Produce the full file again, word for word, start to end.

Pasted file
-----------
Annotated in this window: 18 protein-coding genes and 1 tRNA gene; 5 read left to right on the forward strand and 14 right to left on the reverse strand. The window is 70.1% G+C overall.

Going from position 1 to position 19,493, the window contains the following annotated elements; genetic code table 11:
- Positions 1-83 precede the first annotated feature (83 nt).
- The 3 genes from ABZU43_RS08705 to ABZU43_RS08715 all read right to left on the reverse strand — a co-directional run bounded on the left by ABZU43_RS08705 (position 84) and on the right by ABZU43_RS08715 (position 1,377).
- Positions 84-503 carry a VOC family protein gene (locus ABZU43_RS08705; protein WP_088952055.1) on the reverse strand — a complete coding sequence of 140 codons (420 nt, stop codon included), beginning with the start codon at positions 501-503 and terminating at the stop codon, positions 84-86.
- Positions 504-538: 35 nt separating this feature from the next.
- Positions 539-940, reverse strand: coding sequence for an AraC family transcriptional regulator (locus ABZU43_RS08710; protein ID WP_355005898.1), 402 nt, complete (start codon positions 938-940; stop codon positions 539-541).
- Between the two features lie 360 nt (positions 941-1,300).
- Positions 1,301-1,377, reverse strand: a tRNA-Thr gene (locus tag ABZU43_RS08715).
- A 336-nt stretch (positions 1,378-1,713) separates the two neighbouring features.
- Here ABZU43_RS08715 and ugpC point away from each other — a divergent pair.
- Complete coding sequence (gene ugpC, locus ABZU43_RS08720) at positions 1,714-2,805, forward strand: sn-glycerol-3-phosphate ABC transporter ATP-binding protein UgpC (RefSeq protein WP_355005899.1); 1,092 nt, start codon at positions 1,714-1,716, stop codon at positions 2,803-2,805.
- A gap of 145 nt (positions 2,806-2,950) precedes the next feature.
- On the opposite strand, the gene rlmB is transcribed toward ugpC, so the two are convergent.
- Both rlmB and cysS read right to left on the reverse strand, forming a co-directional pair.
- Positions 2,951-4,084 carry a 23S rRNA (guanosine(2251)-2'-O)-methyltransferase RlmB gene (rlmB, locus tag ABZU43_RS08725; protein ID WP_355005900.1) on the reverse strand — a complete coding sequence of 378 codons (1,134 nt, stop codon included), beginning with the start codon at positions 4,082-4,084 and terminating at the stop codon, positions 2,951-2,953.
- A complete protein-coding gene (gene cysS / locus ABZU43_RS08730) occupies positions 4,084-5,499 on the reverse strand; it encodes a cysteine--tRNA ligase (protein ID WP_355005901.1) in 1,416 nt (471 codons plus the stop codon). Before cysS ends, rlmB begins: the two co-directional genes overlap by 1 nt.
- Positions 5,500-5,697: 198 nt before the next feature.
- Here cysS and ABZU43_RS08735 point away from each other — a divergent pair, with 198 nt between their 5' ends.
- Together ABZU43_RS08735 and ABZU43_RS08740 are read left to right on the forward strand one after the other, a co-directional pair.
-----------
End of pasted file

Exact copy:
Annotated in this window: 18 protein-coding genes and 1 tRNA gene; 5 read left to right on the forward strand and 14 right to left on the reverse strand. The window is 70.1% G+C overall.

Going from position 1 to position 19,493, the window contains the following annotated elements; genetic code table 11:
- Positions 1-83 precede the first annotated feature (83 nt).
- The 3 genes from ABZU43_RS08705 to ABZU43_RS08715 all read right to left on the reverse strand — a co-directional run bounded on the left by ABZU43_RS08705 (position 84) and on the right by ABZU43_RS08715 (position 1,377).
- Positions 84-503 carry a VOC family protein gene (locus ABZU43_RS08705; protein WP_088952055.1) on the reverse strand — a complete coding sequence of 140 codons (420 nt, stop codon included), beginning with the start codon at positions 501-503 and terminating at the stop codon, positions 84-86.
- Positions 504-538: 35 nt separating this feature from the next.
- Positions 539-940, reverse strand: coding sequence for an AraC family transcriptional regulator (locus ABZU43_RS08710; protein ID WP_355005898.1), 402 nt, complete (start codon positions 938-940; stop codon positions 539-541).
- Between the two features lie 360 nt (positions 941-1,300).
- Positions 1,301-1,377, reverse strand: a tRNA-Thr gene (locus tag ABZU43_RS08715).
- A 336-nt stretch (positions 1,378-1,713) separates the two neighbouring features.
- Here ABZU43_RS08715 and ugpC point away from each other — a divergent pair.
- Complete coding sequence (gene ugpC, locus ABZU43_RS08720) at positions 1,714-2,805, forward strand: sn-glycerol-3-phosphate ABC transporter ATP-binding protein UgpC (RefSeq protein WP_355005899.1); 1,092 nt, start codon at positions 1,714-1,716, stop codon at positions 2,803-2,805.
- A gap of 145 nt (positions 2,806-2,950) precedes the next feature.
- On the opposite strand, the gene rlmB is transcribed toward ugpC, so the two are convergent.
- Both rlmB and cysS read right to left on the reverse strand, forming a co-directional pair.
- Positions 2,951-4,084 carry a 23S rRNA (guanosine(2251)-2'-O)-methyltransferase RlmB gene (rlmB, locus tag ABZU43_RS08725; protein ID WP_355005900.1) on the reverse strand — a complete coding sequence of 378 codons (1,134 nt, stop codon included), beginning with the start codon at positions 4,082-4,084 and terminating at the stop codon, positions 2,951-2,953.
- A complete protein-coding gene (gene cysS / locus ABZU43_RS08730) occupies positions 4,084-5,499 on the reverse strand; it encodes a cysteine--tRNA ligase (protein ID WP_355005901.1) in 1,416 nt (471 codons plus the stop codon). Before cysS ends, rlmB begins: the two co-directional genes overlap by 1 nt.
- Positions 5,500-5,697: 198 nt before the next feature.
- Here cysS and ABZU43_RS08735 point away from each other — a divergent pair, with 198 nt between their 5' ends.
- Together ABZU43_RS08735 and ABZU43_RS08740 are read left to right on the forward strand one after the other, a co-directional pair.